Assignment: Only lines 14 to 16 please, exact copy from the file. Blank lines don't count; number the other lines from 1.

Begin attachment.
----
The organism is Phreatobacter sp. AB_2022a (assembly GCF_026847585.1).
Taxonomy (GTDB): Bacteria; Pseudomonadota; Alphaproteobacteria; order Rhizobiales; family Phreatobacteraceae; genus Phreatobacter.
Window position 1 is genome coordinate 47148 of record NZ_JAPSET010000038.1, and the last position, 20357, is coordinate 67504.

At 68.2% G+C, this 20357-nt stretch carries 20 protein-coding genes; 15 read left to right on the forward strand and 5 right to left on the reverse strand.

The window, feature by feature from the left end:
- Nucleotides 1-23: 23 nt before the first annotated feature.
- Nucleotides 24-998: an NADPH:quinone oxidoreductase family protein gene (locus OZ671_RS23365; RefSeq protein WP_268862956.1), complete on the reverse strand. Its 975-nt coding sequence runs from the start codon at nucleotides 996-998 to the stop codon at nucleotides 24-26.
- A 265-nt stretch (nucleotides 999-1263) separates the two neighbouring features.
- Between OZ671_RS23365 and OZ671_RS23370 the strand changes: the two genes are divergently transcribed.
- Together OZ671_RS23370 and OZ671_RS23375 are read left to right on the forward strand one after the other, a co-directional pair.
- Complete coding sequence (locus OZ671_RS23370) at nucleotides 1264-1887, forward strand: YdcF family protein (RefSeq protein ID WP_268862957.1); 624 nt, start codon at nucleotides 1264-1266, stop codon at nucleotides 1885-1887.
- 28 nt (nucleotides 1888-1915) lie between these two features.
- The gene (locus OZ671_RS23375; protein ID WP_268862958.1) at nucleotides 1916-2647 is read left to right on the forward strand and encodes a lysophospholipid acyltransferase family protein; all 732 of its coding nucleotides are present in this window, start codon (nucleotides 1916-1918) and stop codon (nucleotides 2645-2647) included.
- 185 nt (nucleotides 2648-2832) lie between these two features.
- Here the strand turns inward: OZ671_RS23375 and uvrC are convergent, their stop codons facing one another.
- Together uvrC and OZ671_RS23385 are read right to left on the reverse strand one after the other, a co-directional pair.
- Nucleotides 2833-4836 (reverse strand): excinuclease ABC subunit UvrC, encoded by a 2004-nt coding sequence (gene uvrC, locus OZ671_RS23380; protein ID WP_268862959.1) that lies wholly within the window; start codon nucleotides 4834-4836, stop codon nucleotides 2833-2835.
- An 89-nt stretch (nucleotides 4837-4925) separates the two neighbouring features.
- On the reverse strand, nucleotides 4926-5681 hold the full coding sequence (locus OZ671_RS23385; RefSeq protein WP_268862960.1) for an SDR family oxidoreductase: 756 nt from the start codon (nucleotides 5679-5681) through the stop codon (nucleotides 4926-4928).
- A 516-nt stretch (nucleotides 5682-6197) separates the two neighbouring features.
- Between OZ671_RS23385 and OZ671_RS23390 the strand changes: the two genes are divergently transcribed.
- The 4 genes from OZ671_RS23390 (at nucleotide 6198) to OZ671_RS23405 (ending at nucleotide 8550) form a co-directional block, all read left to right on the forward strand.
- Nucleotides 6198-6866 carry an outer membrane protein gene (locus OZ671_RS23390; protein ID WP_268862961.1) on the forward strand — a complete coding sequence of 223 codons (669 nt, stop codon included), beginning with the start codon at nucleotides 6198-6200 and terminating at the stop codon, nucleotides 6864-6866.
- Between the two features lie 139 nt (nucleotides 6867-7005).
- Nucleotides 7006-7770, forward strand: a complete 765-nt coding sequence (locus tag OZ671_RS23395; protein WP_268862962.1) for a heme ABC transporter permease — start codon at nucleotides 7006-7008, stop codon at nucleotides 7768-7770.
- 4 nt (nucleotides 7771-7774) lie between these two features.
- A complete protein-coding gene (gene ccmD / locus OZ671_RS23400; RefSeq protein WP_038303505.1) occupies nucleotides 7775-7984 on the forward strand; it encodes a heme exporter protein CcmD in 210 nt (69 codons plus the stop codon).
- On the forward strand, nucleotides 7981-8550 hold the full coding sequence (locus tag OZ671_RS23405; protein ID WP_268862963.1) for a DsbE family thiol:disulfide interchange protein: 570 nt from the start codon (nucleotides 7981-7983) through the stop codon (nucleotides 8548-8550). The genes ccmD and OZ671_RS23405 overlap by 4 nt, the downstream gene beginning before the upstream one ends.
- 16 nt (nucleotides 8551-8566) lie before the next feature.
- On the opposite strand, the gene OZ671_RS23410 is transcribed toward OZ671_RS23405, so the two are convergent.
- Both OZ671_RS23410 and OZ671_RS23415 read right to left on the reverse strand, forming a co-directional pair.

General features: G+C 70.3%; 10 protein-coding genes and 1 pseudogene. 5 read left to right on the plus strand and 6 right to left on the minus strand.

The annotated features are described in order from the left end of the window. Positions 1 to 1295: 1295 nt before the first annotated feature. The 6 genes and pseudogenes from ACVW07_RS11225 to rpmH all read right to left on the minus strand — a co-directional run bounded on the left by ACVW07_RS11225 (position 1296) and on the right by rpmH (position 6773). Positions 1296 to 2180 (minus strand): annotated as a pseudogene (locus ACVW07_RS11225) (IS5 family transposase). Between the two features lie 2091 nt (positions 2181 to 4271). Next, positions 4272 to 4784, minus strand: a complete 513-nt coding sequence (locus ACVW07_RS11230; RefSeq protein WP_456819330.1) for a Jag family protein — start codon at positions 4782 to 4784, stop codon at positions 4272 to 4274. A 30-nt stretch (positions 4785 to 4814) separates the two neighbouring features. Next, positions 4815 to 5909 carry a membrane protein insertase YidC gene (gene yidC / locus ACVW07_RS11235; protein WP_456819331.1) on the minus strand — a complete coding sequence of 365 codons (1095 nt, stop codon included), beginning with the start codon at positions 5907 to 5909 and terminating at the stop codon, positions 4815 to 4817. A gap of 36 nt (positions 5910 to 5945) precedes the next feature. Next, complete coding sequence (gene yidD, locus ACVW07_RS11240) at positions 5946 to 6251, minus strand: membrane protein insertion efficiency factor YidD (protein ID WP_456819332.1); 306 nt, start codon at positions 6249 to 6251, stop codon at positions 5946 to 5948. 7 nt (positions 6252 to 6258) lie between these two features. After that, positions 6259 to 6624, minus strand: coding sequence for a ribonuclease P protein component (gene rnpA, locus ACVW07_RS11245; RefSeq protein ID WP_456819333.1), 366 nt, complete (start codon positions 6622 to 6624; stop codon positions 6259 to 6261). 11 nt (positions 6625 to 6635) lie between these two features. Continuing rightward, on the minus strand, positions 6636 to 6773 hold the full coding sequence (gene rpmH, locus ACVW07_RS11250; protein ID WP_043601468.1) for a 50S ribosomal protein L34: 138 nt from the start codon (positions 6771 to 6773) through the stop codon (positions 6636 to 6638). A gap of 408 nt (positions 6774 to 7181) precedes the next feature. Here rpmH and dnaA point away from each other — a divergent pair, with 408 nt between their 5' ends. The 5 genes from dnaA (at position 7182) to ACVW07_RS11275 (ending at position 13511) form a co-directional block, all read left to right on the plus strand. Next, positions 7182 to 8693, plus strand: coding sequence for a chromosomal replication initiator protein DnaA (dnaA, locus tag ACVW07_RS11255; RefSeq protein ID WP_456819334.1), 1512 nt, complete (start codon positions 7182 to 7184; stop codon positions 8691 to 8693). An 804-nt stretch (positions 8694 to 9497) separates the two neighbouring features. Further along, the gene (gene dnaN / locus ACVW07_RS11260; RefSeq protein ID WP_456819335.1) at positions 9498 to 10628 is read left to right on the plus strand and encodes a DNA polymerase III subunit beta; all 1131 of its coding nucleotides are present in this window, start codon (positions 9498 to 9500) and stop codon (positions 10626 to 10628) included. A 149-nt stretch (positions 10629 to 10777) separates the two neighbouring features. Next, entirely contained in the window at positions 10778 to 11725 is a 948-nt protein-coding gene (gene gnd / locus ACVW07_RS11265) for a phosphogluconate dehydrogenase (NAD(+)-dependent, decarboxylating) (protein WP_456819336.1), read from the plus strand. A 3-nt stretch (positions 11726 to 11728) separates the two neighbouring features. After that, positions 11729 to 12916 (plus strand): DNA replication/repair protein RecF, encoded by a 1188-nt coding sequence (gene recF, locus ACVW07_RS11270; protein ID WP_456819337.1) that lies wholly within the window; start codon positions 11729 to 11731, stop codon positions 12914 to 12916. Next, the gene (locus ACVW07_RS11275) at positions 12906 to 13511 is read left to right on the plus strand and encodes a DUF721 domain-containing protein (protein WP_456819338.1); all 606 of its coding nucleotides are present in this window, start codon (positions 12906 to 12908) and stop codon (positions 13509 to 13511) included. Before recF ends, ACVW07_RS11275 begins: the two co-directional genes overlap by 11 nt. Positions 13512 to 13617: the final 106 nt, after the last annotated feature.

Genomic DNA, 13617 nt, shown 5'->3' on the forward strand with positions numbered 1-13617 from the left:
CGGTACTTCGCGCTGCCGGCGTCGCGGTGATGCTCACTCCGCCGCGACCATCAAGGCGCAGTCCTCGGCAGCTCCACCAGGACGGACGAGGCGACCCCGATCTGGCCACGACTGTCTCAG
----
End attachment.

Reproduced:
- 185 nt (nucleotides 2648-2832) lie between these two features.
- Here the strand turns inward: OZ671_RS23375 and uvrC are convergent, their stop codons facing one another.
- Together uvrC and OZ671_RS23385 are read right to left on the reverse strand one after the other, a co-directional pair.